Choosing the Best Power Inverter for Camping
Before buying an inverter, it’s important to know what size appliances you’ll be running off it. Inverters come in a range of sizes from 150 watts through to 6000 watts and yours should be roughly double the size of the draw you’ll be placing on it. This allows the inverter to work within its capacity and lowers the chance of blowing fuses in the event of a power surge.
Inverters have two ratings: a continuous and a peak rating. The continuous rating denotes what draw can be placed on the inverter for a long period of time while the peak rating is the maximum load an inverter can handle for a short period of time. The peak rating is usually around double the continuous rating and allows appliances that require an initial burst of energy, such as fridges to start up before settling into their continuous rating.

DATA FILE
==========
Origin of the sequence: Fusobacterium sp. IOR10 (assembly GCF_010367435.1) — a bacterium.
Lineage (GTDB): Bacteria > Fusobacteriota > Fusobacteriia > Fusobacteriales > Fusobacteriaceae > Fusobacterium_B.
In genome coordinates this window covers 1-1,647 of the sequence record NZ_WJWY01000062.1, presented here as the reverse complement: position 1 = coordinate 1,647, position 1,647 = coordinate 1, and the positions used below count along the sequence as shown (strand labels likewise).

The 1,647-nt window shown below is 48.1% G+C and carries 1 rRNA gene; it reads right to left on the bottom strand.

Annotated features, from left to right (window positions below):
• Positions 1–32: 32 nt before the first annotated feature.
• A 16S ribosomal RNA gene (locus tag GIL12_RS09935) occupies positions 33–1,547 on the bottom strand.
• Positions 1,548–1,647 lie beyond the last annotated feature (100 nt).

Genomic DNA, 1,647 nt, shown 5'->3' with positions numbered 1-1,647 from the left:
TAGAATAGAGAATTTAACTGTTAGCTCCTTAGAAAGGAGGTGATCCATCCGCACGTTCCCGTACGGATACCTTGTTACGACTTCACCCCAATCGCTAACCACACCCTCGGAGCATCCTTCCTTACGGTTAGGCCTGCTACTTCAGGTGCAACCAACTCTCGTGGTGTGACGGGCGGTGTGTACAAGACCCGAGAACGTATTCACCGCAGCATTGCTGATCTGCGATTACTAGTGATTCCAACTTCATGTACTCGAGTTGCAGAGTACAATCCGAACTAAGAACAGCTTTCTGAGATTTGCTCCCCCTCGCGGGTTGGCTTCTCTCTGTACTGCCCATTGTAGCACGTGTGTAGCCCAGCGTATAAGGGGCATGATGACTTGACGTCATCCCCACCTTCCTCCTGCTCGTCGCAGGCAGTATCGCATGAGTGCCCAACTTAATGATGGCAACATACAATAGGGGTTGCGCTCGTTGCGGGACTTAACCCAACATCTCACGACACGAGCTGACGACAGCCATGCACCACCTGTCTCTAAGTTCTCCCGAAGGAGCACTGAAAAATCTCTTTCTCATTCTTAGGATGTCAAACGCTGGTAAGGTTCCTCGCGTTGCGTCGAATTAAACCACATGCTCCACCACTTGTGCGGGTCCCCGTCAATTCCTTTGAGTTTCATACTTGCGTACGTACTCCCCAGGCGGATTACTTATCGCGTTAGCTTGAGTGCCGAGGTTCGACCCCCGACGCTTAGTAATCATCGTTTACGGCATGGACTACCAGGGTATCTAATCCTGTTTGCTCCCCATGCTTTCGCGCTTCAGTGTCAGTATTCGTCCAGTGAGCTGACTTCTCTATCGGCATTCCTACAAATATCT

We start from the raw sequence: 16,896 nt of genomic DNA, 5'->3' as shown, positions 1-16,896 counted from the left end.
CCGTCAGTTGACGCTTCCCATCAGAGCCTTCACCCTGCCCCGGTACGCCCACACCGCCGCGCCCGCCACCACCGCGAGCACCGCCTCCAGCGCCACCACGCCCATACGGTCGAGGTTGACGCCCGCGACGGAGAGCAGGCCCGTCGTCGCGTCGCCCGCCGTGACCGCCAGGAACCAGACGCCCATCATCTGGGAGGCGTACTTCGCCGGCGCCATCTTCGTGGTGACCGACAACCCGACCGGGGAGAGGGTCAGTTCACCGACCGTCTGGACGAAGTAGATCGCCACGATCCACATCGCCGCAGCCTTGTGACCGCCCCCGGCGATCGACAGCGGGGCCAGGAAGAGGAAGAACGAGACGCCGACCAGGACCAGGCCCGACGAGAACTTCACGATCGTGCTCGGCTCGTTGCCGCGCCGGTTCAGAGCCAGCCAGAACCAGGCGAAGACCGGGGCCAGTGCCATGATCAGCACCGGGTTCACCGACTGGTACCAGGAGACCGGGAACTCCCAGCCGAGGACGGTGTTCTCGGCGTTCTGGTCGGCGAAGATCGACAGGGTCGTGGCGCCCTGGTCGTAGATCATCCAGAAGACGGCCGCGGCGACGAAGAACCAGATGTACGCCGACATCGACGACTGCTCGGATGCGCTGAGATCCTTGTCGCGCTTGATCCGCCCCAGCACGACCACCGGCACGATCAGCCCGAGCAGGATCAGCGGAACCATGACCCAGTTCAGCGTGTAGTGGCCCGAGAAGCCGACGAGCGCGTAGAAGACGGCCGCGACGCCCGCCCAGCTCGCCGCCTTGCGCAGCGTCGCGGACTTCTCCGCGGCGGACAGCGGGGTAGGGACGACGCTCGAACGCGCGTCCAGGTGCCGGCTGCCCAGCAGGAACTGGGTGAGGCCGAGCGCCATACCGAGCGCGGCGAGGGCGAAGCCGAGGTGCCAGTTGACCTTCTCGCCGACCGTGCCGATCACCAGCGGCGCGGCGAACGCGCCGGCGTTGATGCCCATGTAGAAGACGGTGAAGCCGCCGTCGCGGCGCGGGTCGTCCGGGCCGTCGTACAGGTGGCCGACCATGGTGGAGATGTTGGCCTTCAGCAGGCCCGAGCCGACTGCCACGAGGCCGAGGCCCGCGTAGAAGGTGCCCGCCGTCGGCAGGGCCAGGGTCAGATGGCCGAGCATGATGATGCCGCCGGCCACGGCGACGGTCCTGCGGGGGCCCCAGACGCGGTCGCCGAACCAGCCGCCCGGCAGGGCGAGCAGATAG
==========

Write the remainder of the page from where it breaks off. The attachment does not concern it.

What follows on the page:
Using Batteries with your Power Inverter
As well as using the right appliances with your inverter, you also need to make sure that your battery is the correct size. Different batteries have different maximum draw currents that they can sustain without damaging the battery. For AGM batteries, the maximum current draw is 30% of their total capacity, while gel batteries use 25% and for wet or flooded cell batteries, it’s 10%.
It’s also worth remembering that inverters draw from batteries if they are left turned on, even if there is no appliance plugged in, which can leave you with a flat battery. You can find out what this draw will be by checking the specifications of your inverter.
Pure Sine Wave Inverter
Pure Sine Wave inverters are the best power inverter for laptops and other sensitive 240 volt devices. In fact, the output waveform of a Pure Sine Wave inverter can be better than the electricity that comes out of your wall sockets at home! While they may be slightly more expensive than Modified Sine Wave technology, investing in a Pure Sine Wave inverter gives you the ease of being able to run a range of appliances when away from mains power.